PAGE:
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  5. "너는 이미 죽었다."

"너는 이미 죽었다."

Translation:You are already dead.

November 20, 2017

40 Comments


https://www.duolingo.com/profile/schifferjack

This is the korean equivalent of omae wa mo shindeiru


https://www.duolingo.com/profile/KanKanMikan

shinda should be the most accurate equivalent


https://www.duolingo.com/profile/oee16

신다? Could you give an example?


https://www.duolingo.com/profile/Coup_d.Etat

Oh, OP is talking about translating to Japanese. Indeed 死んだ (shinda) is closer to 죽었다. 死んでいる is closer to 죽어있다.


https://www.duolingo.com/profile/Avertzy22

あなたはもう死んだ。


https://www.duolingo.com/profile/PixelatedMike

I'm assuming they use お前 (omae) instead of あなた because お前 is more rude and fitting to say to a villain


https://www.duolingo.com/profile/UltimetaSy

나니?! or should I say...뭐?!?!


[deactivated user]

    뭐라고?!?!!?


    https://www.duolingo.com/profile/oee16

    Out of curiosity, can "너는" be shortened to "넌"?


    https://www.duolingo.com/profile/spawn6000

    Wait...so why is there a 다 at the end? Is this is the written form?


    https://www.duolingo.com/profile/oee16

    Yes. It's the impersonal "Plain form" (past tense in this case).

    It can be used in speech:

    • when musing to oneself.

    • as casual statements to friends or people younger than you. Usually used as an announcement or as exclamation (reaction).

    • in public, when addressing a large group of people when speaker doesn't know who the audience is.


    https://www.duolingo.com/profile/spawn6000

    Ah thank you! I've been learning Korean for a while now and I never knew that the plain form could be spoken! :) I'm gonna go and look into it a bit more now online. Just one question, what do you mean by "musing to oneself"? Is that different from just talking about yourself in general?


    https://www.duolingo.com/profile/oee16

    Thinking and talking "to" oneself ...


    https://www.duolingo.com/profile/BobaBunny5

    So is "died" and "to be dead" the same? 죽었어?


    https://www.duolingo.com/profile/oee16

    (1) "죽다" (intransitive verb) is really a colloquial word for "to die", not usually referring to people = to stop living

    "죽었다" (죽다, past tense) = died.

    (2) 죽어 있다 (adjectival verb) means "dead" = no longer alive <- a resulting state of 죽다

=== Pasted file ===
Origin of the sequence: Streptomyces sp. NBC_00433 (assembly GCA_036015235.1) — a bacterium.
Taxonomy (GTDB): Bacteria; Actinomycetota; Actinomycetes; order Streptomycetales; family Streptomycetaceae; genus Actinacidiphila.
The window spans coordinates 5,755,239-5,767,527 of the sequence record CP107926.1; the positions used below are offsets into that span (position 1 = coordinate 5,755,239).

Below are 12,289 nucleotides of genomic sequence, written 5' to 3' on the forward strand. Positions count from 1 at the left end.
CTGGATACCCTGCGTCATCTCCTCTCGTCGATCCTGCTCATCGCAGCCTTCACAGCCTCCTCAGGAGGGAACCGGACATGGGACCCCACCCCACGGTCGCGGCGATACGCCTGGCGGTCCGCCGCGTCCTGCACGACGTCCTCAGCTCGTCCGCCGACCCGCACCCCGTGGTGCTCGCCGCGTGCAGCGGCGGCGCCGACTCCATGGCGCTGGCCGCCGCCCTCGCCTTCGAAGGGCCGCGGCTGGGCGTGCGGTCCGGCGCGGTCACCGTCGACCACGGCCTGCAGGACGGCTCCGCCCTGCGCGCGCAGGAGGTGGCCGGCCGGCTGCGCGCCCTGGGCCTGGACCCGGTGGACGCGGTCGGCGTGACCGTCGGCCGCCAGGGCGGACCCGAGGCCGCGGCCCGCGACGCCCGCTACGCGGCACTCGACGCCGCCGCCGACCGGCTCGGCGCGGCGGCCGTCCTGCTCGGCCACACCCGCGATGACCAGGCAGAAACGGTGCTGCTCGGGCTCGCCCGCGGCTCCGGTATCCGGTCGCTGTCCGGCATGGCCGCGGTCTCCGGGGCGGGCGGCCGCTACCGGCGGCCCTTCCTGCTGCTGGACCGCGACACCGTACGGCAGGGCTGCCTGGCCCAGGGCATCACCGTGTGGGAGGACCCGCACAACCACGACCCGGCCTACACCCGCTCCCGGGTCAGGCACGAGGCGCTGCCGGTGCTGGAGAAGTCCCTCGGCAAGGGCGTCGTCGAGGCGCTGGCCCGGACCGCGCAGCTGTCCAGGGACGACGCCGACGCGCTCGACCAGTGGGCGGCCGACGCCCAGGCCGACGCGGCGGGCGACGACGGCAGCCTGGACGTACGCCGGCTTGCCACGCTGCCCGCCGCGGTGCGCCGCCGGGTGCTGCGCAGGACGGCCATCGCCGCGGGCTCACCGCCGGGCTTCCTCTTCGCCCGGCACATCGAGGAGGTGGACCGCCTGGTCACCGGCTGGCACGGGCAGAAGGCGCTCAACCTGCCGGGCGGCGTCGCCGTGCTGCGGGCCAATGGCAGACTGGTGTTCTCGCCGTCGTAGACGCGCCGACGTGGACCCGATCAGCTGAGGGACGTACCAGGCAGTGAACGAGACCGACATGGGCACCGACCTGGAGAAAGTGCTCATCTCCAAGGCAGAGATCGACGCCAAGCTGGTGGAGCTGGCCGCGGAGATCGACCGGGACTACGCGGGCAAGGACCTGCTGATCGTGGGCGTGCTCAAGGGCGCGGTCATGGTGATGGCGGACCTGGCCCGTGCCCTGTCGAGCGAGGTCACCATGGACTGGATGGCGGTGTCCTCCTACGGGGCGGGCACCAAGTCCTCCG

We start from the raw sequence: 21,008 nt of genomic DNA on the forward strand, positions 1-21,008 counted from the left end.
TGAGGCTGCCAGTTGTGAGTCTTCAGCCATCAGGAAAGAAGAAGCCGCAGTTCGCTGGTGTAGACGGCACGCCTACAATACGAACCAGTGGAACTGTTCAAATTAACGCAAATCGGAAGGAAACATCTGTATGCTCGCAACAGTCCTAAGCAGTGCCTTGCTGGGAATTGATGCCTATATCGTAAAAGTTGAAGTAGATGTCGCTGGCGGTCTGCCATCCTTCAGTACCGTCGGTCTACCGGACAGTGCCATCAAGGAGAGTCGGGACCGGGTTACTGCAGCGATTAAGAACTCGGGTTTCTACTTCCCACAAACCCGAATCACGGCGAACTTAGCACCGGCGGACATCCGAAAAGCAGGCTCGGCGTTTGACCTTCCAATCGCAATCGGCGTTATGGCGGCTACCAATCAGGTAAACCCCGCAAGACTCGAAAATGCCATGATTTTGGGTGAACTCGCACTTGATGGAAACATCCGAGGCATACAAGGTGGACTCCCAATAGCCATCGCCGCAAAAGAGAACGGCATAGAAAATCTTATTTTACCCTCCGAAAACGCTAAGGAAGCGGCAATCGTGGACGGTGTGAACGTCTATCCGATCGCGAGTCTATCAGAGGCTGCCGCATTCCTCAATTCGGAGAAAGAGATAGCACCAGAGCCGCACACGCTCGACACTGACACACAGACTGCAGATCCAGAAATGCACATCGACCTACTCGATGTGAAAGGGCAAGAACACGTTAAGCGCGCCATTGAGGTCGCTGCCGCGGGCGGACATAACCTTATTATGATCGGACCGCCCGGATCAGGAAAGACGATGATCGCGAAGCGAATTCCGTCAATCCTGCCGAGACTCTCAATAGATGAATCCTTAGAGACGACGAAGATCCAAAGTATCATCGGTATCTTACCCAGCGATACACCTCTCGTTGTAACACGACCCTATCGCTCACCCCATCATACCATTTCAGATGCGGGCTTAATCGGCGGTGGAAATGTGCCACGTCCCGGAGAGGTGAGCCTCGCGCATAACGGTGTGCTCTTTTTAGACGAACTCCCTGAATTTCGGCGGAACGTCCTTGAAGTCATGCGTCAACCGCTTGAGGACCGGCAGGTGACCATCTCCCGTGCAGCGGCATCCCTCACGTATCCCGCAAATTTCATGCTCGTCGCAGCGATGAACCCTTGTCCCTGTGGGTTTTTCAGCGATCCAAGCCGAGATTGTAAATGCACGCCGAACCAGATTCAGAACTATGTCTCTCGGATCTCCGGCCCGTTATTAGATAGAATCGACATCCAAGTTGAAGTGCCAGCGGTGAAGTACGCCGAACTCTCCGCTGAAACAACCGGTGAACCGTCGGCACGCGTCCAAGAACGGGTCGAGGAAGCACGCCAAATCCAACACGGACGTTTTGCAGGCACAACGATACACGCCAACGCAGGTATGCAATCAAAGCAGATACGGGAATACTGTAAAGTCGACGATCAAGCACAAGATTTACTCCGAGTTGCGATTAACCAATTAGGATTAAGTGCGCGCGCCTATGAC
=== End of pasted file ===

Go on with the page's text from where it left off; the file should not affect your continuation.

(3) 죽다 = to die || 죽어 있다 = (be) dead.

    • 그는 죽는다 = he dies = he stops living (죽다 present tense)

    그는 죽었다 = he died = he stopped living (죽다 past tense)

    • 그는 죽어 있는다= he is dead = he is no longer alive [ *있는다 = being, present state ]

    [Naver dict.] = lies dead

    • 그는 죽어 있었다 = he was dead = he was no longer alive [ *있었다 = been/done, past state ]

    [Naver dict.] = found dead

    (4) In common usage:

    죽었다 "died" (past tense) is also used (by inference) to mean is/are dead ( describing the present state)

    그는 죽었다 = he died --> he is dead.

    Edited March 2020


    https://www.duolingo.com/profile/_Soniya_

    Is this sentence used to threaten someone in Korean?


    https://www.duolingo.com/profile/Myles288

    Is it purposely translated to "You are already dead" or can it also be "You already died"?


    https://www.duolingo.com/profile/Jaikandi

    Both are correct.


    https://www.duolingo.com/profile/oee16

    Think so.

    DLG wants to show that in common usage, 죽었다 (past tense of 죽다, die) can be used to describe its resulting state in the present i.e.

    죽었다 = died = is/are dead.


    https://www.duolingo.com/profile/KanKanMikan

    of course it's not gonna be accepted, what else do I expect :/


    https://www.duolingo.com/profile/abarukaw

    히대부 아배시 다와바


    https://www.duolingo.com/profile/astgarrido

    Thinking of K-dramas this might be useful: Goblin, Hotel del Luna, to name a few...


    https://www.duolingo.com/profile/YW7k14

    뭐라고!!!??


    https://www.duolingo.com/profile/lKfY7

    아타타타타타타타타타


    https://www.duolingo.com/profile/julyfabipane

    드라마를 보는 것 같은데...


    https://www.duolingo.com/profile/Suhas121

    omae wa mo, shinderiu

    Learn Korean in just 5 minutes a day. For free.